People talk about steep "learning curves". The truth is, they aren't always "curves". More often that not, they're more jagged than that. One day you have a breakthrough - you're on top of the world, mentally hi-fiving everyone you pass in the street that day - other days you're stuck, feeling low. Then you get back into it, you plateau, then another breakthrough and you're accelerating. And so on and so on. 

That's where you need that attitude. That's what's going you see you through it all. Eye on the goal, that track from Rocky playing in your head (or whatever works for you). Actually, more than eye on the "goal", eye on your "WHY" - you have to know why you're doing something. What's your purpose? If you want something that badly, you'll go after it with all your heart. And you'll "never give in." 

Getting back into blogging

Getting back to blogging is like getting back into the dating game after a long - and I mean L-O-N-G break. You've changed. You see things differently now. You want different things. Do you even remember how to do this? Writing a post for the first time in forever can feel like getting dressed up for the dance floor after spending a few years mooching around in your PJs. 

Sometimes all you need is to sit down and make a start. Close the 2 zillion tabs you have open on your browser for no reason whatsoever, hide your phone, grab yourself a cup of hot chocolate and flex those fingers. First, there are a few things to figure out:

Do you need a change of scene?

I say that loosely. For some people, it can be as simple as dragging a chair into the garden. For others, a move from Wordpress to Squarespace, for instance, can do wonders to get the old juices flowing. This was a big one for me. Goodbye plugin nightmare and hello lazy, update-free bliss (more on that later). If that sounds too scary, even a change of theme/template can give you the kind of makeover you need to feel fresh and get out there again. 

What exactly do you want to write about?

You've got three options here:

  1. brain dump on any topic under the sun;
  2. dive deep into a niche area, attracting a very specific kind of reader and eventually positioning yourself as an expert; or
  3. choose a small selection of topics and run with them.

I'm side-stepping the rule of 3 and going with 4. My themes of choice: writing, learning, startups and social impact. And yes, I know we're talking about getting back into blogging so presumably you've already been through all this but I refer you back to para 1 - "You've changed. You see things differently now" etc etc. 

Can you really commit (this time)? 

I wrote a couple of those classic "I'm back" posts when this was a Wordpress blog. Picked up a few likes from fellow bloggers who felt my pain. I wrote these posts after disappearing for months on end when life ran away with me (e.g. graduating, having babies, that sort of thing). I'd do my post, make my apologies, say and do all the right things then skip off into the sunset never to be seen (until the next time). Don't get into that spiral. You're better than that.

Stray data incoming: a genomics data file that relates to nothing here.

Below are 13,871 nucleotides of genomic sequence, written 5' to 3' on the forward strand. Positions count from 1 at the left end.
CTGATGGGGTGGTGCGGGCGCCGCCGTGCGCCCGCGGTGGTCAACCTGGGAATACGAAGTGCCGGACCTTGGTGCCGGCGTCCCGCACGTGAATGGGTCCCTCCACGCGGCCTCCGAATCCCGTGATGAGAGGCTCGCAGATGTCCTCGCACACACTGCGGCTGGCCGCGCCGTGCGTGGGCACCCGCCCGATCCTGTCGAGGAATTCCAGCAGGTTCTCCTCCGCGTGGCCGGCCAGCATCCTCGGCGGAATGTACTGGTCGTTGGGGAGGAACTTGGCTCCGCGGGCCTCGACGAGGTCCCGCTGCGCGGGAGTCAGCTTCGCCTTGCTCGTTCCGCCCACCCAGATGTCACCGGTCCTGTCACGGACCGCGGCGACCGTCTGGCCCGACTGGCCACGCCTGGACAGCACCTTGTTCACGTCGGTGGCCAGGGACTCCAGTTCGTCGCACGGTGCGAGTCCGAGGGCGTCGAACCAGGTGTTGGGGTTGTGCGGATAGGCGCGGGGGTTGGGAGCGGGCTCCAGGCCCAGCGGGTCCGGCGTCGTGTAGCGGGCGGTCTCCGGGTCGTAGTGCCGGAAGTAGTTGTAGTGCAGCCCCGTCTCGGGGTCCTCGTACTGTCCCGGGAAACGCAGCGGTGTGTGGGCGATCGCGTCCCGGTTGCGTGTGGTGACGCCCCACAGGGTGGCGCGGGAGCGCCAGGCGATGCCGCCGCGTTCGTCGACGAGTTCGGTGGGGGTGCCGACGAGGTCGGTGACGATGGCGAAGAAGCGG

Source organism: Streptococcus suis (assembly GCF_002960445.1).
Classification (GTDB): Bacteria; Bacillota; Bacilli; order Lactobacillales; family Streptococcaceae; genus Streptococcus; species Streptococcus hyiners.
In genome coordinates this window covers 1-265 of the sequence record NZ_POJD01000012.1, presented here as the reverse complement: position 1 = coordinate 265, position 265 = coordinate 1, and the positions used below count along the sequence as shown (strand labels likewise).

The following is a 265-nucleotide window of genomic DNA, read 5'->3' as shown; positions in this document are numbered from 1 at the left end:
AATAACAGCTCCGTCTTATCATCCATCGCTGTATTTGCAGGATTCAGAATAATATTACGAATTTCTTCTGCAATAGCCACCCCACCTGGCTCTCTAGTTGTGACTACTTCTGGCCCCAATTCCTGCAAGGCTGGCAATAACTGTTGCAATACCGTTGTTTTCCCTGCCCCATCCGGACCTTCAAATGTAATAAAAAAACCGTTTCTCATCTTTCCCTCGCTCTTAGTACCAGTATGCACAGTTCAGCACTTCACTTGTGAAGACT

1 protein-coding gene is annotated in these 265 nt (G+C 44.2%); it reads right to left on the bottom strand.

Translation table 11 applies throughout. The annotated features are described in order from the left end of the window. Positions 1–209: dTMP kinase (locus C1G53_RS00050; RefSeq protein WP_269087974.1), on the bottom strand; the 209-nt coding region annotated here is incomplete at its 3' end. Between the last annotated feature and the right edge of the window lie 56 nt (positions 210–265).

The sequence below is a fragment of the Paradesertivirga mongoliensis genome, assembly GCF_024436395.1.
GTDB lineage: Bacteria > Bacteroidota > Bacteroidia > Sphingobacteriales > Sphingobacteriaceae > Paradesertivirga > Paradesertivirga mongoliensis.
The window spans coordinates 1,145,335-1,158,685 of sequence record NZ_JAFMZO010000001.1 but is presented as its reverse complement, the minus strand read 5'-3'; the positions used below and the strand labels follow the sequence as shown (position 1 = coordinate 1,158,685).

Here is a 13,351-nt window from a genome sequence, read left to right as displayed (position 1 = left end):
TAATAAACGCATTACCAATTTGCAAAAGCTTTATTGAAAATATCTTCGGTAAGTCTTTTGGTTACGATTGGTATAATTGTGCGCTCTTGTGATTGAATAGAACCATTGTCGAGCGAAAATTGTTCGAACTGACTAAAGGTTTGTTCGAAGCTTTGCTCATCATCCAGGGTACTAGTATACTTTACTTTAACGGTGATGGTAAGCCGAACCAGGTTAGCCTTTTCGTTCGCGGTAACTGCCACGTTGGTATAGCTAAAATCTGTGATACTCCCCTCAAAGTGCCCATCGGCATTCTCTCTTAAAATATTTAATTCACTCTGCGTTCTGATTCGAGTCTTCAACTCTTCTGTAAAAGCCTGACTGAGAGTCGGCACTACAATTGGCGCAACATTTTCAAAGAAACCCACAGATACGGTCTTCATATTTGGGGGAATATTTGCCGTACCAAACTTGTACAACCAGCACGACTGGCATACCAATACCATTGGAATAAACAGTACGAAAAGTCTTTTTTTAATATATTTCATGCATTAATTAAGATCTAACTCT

This time, I've decided: no great big apologies or speeches. I'm older and wiser now. And yes, I have changed. I do see the world differently. There are things I need to tell you. The way I see it, the best way I can do that is to just get started. 

Exploring MOOCs: my early observations

So I've been on a mission to MOOC up my life lately. Probably all part of that pre-poned mid-life crisis but I'd like to think there's a higher purpose to my primary research, which I'll no doubt discover as my project progresses. Here are some very early observations:

  • Branding matters (to some people, some of the time): All the MOOCs I've signed up for have been from so-called top tier institutions e.g. Harvard, Stanford and MIT. If I'm brutally honest about it, this is no accident. Despite everything I learned on the MBA, I'm a sucker for a strong brand. And no, I don't care about badges and this won't be going on my CV (edX does offer ID-verified pathways for some courses but it's not my cup of tea). For me, the brand is a signalling mechanism. It's my cognitive shortcut in terms of choosing courses I assume will be interesting, well-designed and well-taught. This kind of snap judgment might be completely unfair and unhelpful but there you have it.
  • My attention span for online lectures is breathtakingly limited: Data mining efforts at edX indicate that average engagement for online educational videos tends to max out at about 6 minutes. I think I zone out at 1.5. However, edX won't always catch this because I sometimes leave the video running while attending to other tasks. Or maybe they will. After all, data analytics as a science is becoming more and more sophisticated by the day.
  • I think it's the eye contact that I miss: Why is it that I can sit happily through a 2.5 hour lecture at university or on the MBA (with a 10/15 minute break) but 3 minutes of video footage makes me feel like I'm ageing in my seat? My gut feeling is that it's the eye contact, the personal rapport you can build with a real, live tutor. And, of course, the back-and-forth Q&A or real-time classroom banter. Now, this may not be true for everyone but I think it's true for me. With online courses, I'd much rather read, write and reflect than watch a man in a box. Would I feel differently about a "live" presentation e.g. a Google Hangout? Can't say - I haven't tried. One for the To Do list.

Well, those are some initial thoughts. More when I've made a dent in this research.